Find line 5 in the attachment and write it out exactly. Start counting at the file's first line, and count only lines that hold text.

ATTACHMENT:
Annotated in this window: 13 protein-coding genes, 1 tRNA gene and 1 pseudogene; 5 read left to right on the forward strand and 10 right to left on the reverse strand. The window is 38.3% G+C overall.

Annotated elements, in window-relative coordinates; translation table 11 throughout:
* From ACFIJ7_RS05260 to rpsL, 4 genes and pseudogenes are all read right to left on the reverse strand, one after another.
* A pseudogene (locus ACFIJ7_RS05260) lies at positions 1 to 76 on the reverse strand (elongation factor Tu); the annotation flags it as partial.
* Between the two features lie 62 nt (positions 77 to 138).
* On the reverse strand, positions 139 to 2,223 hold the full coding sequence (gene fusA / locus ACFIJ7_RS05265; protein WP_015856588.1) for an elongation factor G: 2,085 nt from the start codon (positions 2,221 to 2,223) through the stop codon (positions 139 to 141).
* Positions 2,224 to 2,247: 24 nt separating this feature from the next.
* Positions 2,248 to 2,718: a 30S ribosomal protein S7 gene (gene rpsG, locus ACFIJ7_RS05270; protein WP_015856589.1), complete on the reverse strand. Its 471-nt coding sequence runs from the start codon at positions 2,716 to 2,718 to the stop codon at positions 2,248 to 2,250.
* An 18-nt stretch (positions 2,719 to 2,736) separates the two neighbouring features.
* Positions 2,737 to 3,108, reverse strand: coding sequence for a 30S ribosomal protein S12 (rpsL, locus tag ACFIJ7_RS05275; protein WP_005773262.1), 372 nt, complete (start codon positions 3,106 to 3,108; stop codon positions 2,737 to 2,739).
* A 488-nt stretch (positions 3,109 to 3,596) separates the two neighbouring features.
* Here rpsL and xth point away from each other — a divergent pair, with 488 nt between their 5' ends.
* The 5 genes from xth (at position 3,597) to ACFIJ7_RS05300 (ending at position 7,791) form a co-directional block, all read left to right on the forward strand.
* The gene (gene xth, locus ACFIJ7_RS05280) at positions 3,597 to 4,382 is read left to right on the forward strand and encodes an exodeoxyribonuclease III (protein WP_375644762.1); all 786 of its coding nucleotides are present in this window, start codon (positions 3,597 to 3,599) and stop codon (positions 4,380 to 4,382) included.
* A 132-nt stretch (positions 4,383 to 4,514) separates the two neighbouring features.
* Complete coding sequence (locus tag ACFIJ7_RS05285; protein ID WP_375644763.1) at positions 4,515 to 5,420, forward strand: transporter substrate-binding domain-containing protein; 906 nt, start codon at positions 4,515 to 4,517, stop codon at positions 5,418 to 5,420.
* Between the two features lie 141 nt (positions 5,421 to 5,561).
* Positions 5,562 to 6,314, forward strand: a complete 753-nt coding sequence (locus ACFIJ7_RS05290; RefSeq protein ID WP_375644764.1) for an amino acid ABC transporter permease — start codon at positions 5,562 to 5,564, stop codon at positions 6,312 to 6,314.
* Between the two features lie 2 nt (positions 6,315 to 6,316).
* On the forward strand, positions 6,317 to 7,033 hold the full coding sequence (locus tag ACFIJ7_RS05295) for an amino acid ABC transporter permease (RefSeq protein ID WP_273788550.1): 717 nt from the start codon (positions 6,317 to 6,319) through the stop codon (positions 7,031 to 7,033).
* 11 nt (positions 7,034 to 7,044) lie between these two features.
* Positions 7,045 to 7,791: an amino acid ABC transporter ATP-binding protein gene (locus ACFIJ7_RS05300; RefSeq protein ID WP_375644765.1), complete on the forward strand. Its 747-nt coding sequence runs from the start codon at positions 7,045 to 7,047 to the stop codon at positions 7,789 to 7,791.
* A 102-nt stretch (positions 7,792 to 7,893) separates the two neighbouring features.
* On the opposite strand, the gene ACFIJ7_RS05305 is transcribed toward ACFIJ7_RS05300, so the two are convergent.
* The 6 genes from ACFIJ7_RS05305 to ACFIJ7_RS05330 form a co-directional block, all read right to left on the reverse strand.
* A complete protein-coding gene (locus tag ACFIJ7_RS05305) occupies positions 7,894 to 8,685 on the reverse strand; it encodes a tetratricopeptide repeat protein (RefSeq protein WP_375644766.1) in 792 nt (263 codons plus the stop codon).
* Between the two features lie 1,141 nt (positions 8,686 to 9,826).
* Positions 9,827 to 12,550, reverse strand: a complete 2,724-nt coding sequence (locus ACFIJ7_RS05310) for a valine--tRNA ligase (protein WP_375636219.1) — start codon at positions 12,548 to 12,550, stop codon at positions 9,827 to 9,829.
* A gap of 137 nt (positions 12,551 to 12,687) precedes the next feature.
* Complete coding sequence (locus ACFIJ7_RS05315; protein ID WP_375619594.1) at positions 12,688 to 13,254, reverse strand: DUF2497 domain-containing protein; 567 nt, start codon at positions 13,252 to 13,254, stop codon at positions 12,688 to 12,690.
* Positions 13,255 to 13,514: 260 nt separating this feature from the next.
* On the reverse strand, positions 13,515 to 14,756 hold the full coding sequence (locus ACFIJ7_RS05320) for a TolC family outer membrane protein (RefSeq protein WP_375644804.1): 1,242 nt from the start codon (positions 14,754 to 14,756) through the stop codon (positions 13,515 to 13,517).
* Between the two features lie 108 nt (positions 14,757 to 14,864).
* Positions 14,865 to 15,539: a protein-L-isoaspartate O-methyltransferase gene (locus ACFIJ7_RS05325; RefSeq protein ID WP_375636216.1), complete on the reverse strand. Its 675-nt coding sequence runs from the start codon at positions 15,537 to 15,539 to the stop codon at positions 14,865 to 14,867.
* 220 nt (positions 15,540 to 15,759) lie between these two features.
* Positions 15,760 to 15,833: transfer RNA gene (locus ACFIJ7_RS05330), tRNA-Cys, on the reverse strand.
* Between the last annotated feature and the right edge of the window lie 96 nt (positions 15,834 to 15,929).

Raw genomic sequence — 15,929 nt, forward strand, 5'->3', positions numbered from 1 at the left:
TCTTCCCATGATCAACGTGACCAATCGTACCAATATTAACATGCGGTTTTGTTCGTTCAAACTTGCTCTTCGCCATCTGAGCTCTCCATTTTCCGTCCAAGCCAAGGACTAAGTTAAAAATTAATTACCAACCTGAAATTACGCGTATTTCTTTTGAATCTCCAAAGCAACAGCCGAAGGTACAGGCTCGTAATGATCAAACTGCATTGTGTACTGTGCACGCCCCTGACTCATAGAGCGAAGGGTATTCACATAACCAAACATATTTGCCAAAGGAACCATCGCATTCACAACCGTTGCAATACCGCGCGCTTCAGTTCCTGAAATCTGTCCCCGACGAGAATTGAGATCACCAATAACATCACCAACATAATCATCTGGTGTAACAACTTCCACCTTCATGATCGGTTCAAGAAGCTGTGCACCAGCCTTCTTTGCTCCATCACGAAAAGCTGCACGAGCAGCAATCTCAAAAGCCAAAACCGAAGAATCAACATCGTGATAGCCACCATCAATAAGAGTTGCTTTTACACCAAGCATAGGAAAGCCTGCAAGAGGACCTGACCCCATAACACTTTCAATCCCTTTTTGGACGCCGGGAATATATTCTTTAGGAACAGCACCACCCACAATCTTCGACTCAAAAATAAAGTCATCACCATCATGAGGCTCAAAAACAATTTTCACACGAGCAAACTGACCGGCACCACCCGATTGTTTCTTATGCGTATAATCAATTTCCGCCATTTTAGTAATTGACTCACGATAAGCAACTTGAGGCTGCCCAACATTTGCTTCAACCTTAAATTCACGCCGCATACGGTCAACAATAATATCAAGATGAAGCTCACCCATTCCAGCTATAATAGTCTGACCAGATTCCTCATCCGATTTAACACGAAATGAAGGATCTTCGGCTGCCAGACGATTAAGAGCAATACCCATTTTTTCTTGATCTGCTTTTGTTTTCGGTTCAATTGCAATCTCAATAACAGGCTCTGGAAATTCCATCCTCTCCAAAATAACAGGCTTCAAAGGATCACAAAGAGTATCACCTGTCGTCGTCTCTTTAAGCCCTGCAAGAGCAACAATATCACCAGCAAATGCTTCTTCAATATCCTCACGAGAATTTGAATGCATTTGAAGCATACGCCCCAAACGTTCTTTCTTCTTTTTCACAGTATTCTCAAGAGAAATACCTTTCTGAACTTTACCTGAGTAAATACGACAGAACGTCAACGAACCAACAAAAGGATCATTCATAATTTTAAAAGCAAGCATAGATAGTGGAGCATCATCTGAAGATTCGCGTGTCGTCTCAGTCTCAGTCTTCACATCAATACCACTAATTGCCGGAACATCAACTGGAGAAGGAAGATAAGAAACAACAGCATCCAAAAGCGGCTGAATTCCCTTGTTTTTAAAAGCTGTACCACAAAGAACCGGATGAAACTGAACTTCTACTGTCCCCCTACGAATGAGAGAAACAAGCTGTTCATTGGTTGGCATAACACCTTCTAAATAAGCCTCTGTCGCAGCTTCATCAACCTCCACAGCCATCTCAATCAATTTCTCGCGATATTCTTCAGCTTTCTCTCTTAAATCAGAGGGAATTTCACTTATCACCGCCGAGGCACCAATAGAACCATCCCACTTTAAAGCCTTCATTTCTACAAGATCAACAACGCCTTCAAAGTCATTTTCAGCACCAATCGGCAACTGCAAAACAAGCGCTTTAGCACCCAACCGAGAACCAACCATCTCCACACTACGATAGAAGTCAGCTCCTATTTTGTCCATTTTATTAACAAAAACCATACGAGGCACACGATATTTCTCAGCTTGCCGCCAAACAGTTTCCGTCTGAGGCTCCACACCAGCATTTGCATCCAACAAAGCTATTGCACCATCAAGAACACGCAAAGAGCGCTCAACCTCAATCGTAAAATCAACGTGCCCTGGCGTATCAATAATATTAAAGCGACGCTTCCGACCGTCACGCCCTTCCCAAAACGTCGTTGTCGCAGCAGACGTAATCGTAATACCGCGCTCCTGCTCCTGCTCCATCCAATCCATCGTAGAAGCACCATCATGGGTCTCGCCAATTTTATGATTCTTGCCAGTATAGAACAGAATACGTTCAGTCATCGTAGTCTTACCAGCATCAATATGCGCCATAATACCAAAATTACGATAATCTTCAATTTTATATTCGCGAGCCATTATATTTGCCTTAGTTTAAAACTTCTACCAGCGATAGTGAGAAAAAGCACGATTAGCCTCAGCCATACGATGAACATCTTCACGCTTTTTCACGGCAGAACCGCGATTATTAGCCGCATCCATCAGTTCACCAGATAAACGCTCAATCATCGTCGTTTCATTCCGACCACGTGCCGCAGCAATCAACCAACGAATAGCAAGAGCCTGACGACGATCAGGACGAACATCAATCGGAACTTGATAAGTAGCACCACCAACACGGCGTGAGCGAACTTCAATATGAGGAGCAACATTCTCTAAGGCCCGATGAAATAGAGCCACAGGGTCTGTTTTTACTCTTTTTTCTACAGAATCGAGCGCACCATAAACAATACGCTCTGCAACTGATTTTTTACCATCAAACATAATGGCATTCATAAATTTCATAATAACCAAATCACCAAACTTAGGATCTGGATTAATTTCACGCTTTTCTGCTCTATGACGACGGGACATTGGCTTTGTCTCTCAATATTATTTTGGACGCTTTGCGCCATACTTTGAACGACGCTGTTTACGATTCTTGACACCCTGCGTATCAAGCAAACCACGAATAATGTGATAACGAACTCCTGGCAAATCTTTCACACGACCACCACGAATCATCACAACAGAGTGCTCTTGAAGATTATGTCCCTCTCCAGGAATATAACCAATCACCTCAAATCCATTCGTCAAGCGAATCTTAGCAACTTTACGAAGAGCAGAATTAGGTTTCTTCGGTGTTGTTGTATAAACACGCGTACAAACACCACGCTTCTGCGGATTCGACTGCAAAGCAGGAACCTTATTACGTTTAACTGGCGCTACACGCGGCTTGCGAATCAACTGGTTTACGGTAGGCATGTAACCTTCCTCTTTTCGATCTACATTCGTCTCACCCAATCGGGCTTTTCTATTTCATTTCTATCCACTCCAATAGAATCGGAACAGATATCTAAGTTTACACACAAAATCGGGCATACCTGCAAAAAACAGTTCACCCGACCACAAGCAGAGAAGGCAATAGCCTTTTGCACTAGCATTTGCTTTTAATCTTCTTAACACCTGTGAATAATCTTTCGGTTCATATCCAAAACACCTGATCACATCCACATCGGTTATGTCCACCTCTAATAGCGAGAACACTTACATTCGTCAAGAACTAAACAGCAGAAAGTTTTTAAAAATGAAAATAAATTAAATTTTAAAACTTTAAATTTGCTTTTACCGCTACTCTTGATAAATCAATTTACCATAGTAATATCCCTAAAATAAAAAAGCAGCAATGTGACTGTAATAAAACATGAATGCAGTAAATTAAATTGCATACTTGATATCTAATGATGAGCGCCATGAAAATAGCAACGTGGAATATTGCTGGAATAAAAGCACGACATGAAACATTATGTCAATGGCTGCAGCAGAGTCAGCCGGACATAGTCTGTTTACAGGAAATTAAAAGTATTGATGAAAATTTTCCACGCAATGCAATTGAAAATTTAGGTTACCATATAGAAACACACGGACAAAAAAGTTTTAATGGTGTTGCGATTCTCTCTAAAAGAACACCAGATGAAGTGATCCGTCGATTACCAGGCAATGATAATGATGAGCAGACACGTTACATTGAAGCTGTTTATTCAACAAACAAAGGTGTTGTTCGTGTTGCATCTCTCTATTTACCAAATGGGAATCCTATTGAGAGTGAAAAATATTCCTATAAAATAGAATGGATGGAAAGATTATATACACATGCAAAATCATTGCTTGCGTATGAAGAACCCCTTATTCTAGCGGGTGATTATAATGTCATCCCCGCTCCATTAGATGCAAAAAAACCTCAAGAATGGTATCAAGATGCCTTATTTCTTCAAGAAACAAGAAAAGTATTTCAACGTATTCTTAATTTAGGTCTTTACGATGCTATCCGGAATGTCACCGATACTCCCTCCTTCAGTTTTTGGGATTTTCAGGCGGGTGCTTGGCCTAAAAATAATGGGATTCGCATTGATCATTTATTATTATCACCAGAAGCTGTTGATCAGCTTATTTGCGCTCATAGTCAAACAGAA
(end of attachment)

* Between the two features lie 62 nt (positions 77 to 138).